Realty Mogul focuses on properties that provide prompt cash flow; but many real estate investments often have no taxable income in the early years, due to interest payments, depreciation, improvements, and other expenses.  In those cases, if the proper tax election is not made, the tax burden can be quite substantial; it could be that no expenses would be allowed, and taxes might be withheld at the standard 30% rate on all yearly income.   It is important to distinguish between profit and cash flow; for our purposes, cash flow is equal to income (usually rent) minus expenses paid (mortgage interest, maintenance, property taxes, management fees, etc.) less income taxes based on the taxable profit.  Taxable profit is equal to the cash flow minus depreciation, which, for commercial properties, is generally equal to the value of the building divided by 39.5 years.  A building worth $1 million, for example, would generate $25,316 of depreciation yearly -- cash flow that one doesn’t have to pay taxes on until the building is sold. 

When the real estate in which CrowdCo has invested is sold, and cash is distributed to the investors,  InvestCo will have to pay capital gains tax at a rate between 15% and 35% (depending on the amount of capital gains).  At the moment that CrowdCo distributes this cash, the investor’s InvestCo ceases to be a U.S. real property holding company – which means that InvestCo can be liquidated and the cash distributed to ForCo without further US tax liability.  Having a foreign company (ForCo) in this arrangement can provide additional benefits; for example, if the investor dies before CrowdCo is able to distribute all of the available cash, any change of ownership of ForCo (by inheritance or otherwise) would take place in the investor’s country  -- and that change of ownership would have no U.S. tax consequence (i.e. no additional payments).

U.S. tax professionals like SBT Tax can help investors set up the various phases of a foreign national’s investment, including:

  • Selection and creation of the entity type (and which state to create them in), and handling all of the related formalities (articles of incorporation and other formal requirements).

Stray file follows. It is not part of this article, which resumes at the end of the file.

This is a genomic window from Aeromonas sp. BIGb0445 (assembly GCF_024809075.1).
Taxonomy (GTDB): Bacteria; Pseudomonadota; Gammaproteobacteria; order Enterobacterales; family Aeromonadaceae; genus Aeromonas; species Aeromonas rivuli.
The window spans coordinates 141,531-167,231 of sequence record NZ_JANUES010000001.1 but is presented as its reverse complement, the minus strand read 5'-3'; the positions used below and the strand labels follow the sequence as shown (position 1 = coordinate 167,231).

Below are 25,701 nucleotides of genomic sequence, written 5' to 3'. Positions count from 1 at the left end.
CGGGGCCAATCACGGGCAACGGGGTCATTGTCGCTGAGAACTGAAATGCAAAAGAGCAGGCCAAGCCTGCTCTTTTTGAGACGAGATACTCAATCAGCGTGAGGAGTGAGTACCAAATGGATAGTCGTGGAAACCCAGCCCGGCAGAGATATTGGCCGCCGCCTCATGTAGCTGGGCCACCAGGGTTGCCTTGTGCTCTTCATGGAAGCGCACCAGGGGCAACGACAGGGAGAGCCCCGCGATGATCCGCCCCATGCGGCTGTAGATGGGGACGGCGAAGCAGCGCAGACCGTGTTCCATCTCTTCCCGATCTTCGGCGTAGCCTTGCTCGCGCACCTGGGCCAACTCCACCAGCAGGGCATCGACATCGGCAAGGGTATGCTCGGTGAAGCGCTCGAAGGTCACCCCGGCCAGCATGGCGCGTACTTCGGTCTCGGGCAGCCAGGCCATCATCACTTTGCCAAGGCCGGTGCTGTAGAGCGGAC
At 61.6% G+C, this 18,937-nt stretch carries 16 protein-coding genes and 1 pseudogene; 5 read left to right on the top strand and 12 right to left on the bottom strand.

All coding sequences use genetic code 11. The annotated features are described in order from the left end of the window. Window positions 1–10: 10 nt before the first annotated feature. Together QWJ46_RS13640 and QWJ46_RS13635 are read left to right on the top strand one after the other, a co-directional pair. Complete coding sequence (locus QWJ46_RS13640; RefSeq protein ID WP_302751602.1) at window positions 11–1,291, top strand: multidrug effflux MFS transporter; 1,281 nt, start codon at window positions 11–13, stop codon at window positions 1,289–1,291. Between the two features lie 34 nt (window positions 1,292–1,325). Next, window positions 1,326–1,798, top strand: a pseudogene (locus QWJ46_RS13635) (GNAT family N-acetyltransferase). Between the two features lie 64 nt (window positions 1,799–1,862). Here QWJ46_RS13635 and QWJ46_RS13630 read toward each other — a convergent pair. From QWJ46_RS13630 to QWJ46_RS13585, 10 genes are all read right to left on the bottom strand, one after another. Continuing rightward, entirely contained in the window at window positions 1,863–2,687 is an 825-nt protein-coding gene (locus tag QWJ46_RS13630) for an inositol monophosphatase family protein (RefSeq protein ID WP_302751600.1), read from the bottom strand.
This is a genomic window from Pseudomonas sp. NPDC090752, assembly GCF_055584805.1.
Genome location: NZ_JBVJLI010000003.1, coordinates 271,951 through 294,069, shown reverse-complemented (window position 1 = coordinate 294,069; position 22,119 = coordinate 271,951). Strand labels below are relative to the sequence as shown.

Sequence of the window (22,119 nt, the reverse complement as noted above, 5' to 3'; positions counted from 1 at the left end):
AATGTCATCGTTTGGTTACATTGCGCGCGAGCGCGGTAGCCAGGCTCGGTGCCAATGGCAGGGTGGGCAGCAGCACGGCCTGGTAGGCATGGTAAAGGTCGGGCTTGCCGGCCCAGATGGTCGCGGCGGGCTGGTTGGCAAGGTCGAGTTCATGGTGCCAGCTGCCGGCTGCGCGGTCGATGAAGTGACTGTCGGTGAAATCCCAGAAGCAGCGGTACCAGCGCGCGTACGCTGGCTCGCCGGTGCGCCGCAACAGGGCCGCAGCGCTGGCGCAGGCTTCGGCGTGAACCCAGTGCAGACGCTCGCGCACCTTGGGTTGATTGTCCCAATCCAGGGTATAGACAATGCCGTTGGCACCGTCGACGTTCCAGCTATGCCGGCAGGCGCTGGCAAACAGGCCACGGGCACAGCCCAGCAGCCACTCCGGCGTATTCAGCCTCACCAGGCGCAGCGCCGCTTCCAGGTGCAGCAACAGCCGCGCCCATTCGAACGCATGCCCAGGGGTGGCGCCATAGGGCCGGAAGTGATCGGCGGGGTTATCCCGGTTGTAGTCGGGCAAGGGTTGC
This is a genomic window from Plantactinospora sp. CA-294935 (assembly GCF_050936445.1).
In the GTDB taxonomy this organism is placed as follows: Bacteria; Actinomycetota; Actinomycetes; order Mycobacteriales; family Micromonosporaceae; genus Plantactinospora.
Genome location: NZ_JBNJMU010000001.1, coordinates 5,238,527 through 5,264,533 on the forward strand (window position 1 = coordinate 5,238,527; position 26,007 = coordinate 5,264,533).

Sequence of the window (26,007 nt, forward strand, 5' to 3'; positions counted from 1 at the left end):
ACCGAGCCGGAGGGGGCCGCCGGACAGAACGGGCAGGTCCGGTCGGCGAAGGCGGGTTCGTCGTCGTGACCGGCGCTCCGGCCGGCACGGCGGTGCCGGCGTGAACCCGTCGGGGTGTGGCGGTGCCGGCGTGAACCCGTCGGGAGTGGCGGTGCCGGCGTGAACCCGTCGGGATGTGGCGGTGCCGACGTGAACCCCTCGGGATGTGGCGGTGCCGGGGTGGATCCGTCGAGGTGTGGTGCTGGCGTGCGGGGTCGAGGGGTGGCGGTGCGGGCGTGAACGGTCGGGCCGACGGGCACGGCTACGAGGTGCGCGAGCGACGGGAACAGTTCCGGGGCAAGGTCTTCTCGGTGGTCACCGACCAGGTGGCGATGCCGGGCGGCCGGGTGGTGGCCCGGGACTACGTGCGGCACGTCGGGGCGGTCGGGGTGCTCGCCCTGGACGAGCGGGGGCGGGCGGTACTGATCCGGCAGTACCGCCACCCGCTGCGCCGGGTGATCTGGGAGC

• Obtaining the international tax identification number (ITIN) required by the U.S. government.
  • Selection and creation of a comprehensive investment structure – this may include creating multiple entities (including a corporation in a foreign investor’s home country) and the proper tax classification elections.
  • Setting up a banking relationship with a US bank.
  • Filing all annual tax and information returns (state and federal) as well as required state entity documents (e.g. annual reports).

Fees for these services vary, but can typically range from $4-10,000 for the initial set-up work with annual administration fees in the $1-2,000 range.

Tax advisers like SBT Tax know that it is important to get to know foreign investors and understand their particular issues in determining how to make investments in the U.S.  It is also important that these complex business decisions can be explained in plain language -- in the investor’s  language!

SBT Tax  is a year round, full service tax, accounting and financial services firm located in Orange County, CA.  It combines the breadth of knowledge normally found in a large firm with the care and attention you expect from a smaller firm.  SBT has multi-lingual staff, particularly those who are knowledgeable in working with the Asian community.  SBT is accustomed to helping foreign investors enable their investment goals with respect to U.S. investments.  For more information, please contact Nicole Queeney-Tran at 1-714-221-8080, or by e-mail at info@sbttax.com.

IRS Circular 230 Notice:  Unless specifically stated otherwise, any tax advice contained in this communication is not intended or written to be used, and cannot be used, for the purpose of:  (1) avoiding penalties under the Internal Revenue Code or (2) promoting, marketing or recommending to another party any transaction or matter addressed herein.